My earlier post on experiments of the taming of the silver fox shows how the initial changes in wolves would have happened. If a wolf cub grows up vicious, someone will kill it. I suspect the woman will try to save it, but males are less nurturing and more callous. If all the nasty wolves are killed over a period of many generations, then the population of domestic wolves will change just as the silver foxes in http://www.suite101.com/content/dome...ver-fox-a68305
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  19. #18  
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    Plainly Skeptic we propose antithetical scenarios.


    1) Would you agree the human species (like any species) has always applied selective pressures to other species, "in the wild" so to speak?

    2) Would you agree the activity of humans (e.g. hunting megafauna) would attract the interest of wolves? Wolves and humans encountered each other frequently or even routinely, yes?

    3) If both true, why would humans and wolves *not* adapt to coexist, where their ranges and food sources overlapped?


    I think you forgot that we too were part of the environment animals adapted to.
    A pong by any other name is still a pong. -williampinn
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  20. #19  
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    Pong

    I will try to answer your queries.

    1. Have we applied selective pressure on wild animals?
    Of course we have. But not in such a way as to lead them to become tamer. Quite the reverse. Human action tends to create wariness. Since we hunt and kill, the animals we target evolve to become shyer, not tamer.

    2. Human activity attracting wolves?
    No. Quite the reverse. While I have no idea how humans and wolves interacted 10,000 plus years ago, we know exactly what happened in the last few hundred. Humans distrusted wolves, and feared them. This leads to action that is antagonistic. Wolves today, and in recent history are shy of human contact. Not attracted. Coyotes and bears hang around human settlements for food scraps. Wolves do not.

    3. Adapt to coexist?
    Again, no. Humans tend to kill competitors.

    There is a pre-adaptation, of course, with respect to wolves. Wolves are pack animals, and follow a pack leader. Thus, if a human adopts a wolf cub and raises it, it should accept that human as its pack leader. This permits the wolf to be trained, and permits cooperation.

    Pong, I suggest you read the silver fox reference I posted. The breeding for tameness in silver foxes created, as a side effect, the breeding of physical features characteristic of dogs. If it happens to silver foxes, it probably also happened with wolves. But how could wolves be bred for tameness if they simply co-adapt as wild animals, as your theory suggests?

    My theory takes into account human nature. Human females are prone to adopting 'cute' young wild animals. Since we know that this happens today, it probably happened thousands of years ago also.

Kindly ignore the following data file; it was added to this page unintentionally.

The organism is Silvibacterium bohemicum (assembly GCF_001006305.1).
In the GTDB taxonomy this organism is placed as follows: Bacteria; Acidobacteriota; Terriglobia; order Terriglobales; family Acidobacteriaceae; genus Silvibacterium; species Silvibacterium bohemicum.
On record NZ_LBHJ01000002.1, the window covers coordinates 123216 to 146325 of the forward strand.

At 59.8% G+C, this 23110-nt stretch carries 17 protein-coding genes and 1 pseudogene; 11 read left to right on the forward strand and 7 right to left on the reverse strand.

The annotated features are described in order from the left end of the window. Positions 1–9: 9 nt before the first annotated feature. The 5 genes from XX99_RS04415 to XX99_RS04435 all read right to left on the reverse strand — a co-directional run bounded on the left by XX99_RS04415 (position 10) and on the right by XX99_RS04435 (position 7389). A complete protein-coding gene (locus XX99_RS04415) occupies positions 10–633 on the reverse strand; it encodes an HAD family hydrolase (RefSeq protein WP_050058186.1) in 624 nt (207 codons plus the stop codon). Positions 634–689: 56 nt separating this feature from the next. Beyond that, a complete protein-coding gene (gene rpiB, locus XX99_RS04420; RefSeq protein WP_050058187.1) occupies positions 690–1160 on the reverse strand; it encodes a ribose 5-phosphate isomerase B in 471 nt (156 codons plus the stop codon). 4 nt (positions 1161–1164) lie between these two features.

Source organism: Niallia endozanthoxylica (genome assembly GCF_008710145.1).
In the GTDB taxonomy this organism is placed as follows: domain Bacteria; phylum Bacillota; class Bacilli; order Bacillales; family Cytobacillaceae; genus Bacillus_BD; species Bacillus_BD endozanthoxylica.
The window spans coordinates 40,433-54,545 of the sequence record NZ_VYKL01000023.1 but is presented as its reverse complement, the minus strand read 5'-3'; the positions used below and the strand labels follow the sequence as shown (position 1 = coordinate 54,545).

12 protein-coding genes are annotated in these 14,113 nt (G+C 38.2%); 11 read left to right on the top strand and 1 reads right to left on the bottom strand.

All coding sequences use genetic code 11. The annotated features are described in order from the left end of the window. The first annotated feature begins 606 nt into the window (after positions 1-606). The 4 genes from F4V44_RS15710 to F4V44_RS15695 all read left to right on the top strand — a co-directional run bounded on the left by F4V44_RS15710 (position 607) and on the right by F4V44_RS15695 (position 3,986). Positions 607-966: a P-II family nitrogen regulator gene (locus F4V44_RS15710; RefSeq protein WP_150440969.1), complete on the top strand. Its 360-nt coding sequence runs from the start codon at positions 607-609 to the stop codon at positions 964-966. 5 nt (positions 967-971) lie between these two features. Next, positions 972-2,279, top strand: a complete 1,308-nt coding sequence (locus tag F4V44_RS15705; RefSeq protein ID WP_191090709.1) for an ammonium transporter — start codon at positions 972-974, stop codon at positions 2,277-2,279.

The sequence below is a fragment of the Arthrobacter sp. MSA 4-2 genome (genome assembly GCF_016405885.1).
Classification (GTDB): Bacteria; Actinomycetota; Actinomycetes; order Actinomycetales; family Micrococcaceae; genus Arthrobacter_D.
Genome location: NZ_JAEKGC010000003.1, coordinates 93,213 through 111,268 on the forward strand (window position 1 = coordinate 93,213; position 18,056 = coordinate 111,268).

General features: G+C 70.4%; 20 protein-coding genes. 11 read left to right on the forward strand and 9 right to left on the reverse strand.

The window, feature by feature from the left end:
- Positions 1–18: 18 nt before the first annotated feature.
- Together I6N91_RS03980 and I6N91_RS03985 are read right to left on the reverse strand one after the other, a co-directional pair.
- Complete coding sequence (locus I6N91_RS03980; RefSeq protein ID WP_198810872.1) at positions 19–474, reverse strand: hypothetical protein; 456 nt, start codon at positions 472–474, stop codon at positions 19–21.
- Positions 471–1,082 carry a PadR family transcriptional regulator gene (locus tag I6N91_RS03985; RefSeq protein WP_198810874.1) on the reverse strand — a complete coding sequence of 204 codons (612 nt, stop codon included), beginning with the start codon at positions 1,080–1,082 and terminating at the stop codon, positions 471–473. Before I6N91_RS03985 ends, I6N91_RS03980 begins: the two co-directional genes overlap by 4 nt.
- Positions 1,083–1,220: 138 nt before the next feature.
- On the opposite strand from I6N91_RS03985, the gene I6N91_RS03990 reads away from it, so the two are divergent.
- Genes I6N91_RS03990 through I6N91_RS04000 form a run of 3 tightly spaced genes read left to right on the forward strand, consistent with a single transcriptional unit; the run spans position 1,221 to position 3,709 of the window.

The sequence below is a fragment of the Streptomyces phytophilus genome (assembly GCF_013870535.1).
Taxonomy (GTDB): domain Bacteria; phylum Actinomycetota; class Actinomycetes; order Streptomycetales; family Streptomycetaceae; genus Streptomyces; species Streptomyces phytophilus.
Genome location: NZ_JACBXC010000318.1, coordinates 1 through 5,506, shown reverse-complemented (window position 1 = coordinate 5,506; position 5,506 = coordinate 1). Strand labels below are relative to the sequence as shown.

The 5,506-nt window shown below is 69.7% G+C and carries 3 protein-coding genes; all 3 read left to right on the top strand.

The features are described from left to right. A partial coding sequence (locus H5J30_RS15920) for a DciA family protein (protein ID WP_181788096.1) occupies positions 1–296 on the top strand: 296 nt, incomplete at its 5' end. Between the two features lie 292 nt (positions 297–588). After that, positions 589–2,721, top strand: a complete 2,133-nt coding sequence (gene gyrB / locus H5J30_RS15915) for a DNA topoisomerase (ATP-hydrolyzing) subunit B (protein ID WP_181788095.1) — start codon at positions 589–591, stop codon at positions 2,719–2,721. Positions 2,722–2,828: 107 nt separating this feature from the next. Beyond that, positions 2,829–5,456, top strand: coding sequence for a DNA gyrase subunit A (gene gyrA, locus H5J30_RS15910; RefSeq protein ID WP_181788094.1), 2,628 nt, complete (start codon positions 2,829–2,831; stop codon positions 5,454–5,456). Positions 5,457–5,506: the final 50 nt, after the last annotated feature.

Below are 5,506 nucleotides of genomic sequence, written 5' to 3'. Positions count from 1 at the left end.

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  21. #20  
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    Thanks. Now I'll bring conflicting evidence to your answers.

    Quote Originally Posted by skeptic
    1. Have we applied selective pressure on wild animals?
    Of course we have. But not in such a way as to lead them to become tamer. Quite the reverse...
    Observe the animals in city parks: the pigeons, squirrels, ducks, crows, etc. These are not "domestic" animals. We certainly don't breed them. Without exception though, they're "tame" in that they're non-hostile to humans. If an individual does show hostile behaviour, its career will be short. The same is true of animals encountered in a rural setting - the bear that scavenge near a highway, or the deer that get into your garden for examples. Our selective pressure has both rewarded *wild* animals for behaviour we tolerate or appreciate, and punished *wild* animals for behaviour we dislike.

    In the context of wolves, this selection by humans for "tameness" means wolves don't regard us as enemies to be driven off, or prey to be eaten. We've selected wolves to view humans as exceptional; they know man and avoid him.

    Quote Originally Posted by skeptic
    2. Human activity attracting wolves?
    No. Quite the reverse. While I have no idea how humans and wolves interacted 10,000 plus years ago, we know exactly what happened in the last few hundred. Humans distrusted wolves, and feared them. This leads to action that is antagonistic. Wolves today, and in recent history are shy of human contact. Not attracted. Coyotes and bears hang around human settlements for food scraps. Wolves do not.
    This is a problem for wolves, because we and they have shared the same career: following herds. Both species dabbled in scavenging carcases and head-on predation of these herds. But probably both species focused mainly on weak or isolated individuals. Wolves and humans would be in very close competition. For illustration: humans would be smart to find out what the wolves are howling over, as wolves would be smart to follow up on human movements. This could make the difference between a fresh carcass to scavenge, and starvation.

    So isn't it puzzling that wolves today *never* hang around humans hoping for a bone, while dogs do exactly that even now.